Afghan Man Shouldn't Be Tried for Murder of 3 U.S. Soldiers in War U.S. Started: Lawyer

An Afghan man awaiting trial in Manhattan federal court on charges related to the killing of three American soldiers shouldn't be charged for deaths that occurred in a war the U.S. started, his lawyer said.

Haji Najibullah is accused of commanding the Taliban fighters responsible for the deaths of the soldiers, but his lawyer said the charges were "preposterous," the Associated Press reported.

After Najibullah pleaded not guilty to charges in a rewritten indictment against him, attorney Mark Gombiner spoke at a pretrial hearing and called the deaths of American soldiers an "immense tragedy."

"Nobody disputes that," Gombiner said.

He went on to say that it "is preposterous" that his client should be charged with murder by the U.S. justice system for the death of "American soldiers fighting in a war commenced by the United States."

For more reporting from the Associated Press, see below.

Afghanistan Conflict
The attorney for an Afghan man being charged with murder in the deaths of three U.S. soldiers called the charges "preposterous." Above, Taliban fighters stand guard at a police station gate in the Ghasabha area in Qala-e-Now, Badghis province, on October 14, 2021. Hoshang Hashimi/AFP via Getty Images

Najibullah was already charged in the 2008 gunpoint kidnapping of a reporter for The New York Times and another journalist. If convicted, he could face life in prison.

But the new indictment accused him of commanding the Taliban fighters responsible for a fatal ambush of the three service members in Afghanistan in 2008.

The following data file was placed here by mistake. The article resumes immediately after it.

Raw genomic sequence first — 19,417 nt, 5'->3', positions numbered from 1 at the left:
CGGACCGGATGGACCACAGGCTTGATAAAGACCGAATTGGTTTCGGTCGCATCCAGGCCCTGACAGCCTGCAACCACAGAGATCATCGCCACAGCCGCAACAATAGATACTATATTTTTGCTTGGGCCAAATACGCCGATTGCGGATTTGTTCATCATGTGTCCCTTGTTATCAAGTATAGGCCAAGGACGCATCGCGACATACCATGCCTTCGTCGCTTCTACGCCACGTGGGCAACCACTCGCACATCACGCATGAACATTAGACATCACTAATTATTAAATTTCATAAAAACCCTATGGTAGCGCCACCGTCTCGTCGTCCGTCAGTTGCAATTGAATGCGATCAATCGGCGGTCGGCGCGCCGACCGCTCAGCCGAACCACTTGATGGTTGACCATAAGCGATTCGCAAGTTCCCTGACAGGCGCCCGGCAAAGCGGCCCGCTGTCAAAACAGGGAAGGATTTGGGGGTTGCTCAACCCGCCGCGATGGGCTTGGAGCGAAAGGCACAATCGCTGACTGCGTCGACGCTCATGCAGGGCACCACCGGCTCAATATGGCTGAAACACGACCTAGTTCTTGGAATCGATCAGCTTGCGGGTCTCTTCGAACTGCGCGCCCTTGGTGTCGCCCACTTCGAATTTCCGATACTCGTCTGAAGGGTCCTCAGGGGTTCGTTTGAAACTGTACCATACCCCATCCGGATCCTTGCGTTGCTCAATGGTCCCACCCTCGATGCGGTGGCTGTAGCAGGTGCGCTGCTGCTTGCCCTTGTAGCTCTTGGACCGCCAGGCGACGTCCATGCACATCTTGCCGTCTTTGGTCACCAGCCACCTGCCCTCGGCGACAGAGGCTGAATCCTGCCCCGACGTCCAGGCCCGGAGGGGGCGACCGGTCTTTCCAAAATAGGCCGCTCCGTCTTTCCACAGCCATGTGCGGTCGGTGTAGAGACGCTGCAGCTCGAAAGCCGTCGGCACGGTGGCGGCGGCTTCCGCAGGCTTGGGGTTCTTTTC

The attack killed Matthew L. Hilton, of Livonia, Michigan; Joseph A. McKay, of Brooklyn, New York; and Mark Palmateer, of Poughkeepsie, New York. Najibullah was also charged with playing a role in the downing of a U.S. military helicopter later in the same year.

Gombiner said evidence will show the allegations are not true.

U.S. District Judge Katherine Polk Failla interrupted Gombiner, accusing him of having "gone off on a huge P.R. campaign."

She added: "I want you to talk to me and not the press."

The lawyer, however, said prosecutors were to blame for publicizing the charges through a news release "that was circulated around the world." The lawyer noted that he refused to comment when reporters asked him about the new charges.

Assistant U.S. Attorney David Denton told the judge that Gombiner was raising arguments "that have been raised and dismissed before, particularly as it relates to the Taliban."

Najibullah, 45, was extradited to the United States last year to face charges including hostage-taking, conspiracy and kidnapping.

The original indictment charged him with orchestrating the abduction of David Rohde, who then worked for The New York Times, and Afghan journalist Tahir Ludin, when they were on their way to interview a Taliban leader.

Both men made a dramatic escape from a Taliban-controlled compound in Pakistan's tribal areas more than seven months after their November 10, 2008, kidnapping. Their driver, Asadullah Mangal, was a third kidnapping victim. He escaped a few weeks after Ludin and Rohde.

American Soldier Funeral
Haji Najibullah, a former Taliban commander who's in U.S. custody, is accused of commanding a fatal ambush of Sgt. 1st Class Joseph A. McKay, Matthew L. Hilton and Mark Palmateer in Afghanistan in 2008. Above, friends and family watch a military honor guard carry McKay's casket during a funeral service at Long Island National Cemetery in Farmingdale, New York, on July 10, 2008. Mary Altaffer, File/AP Photo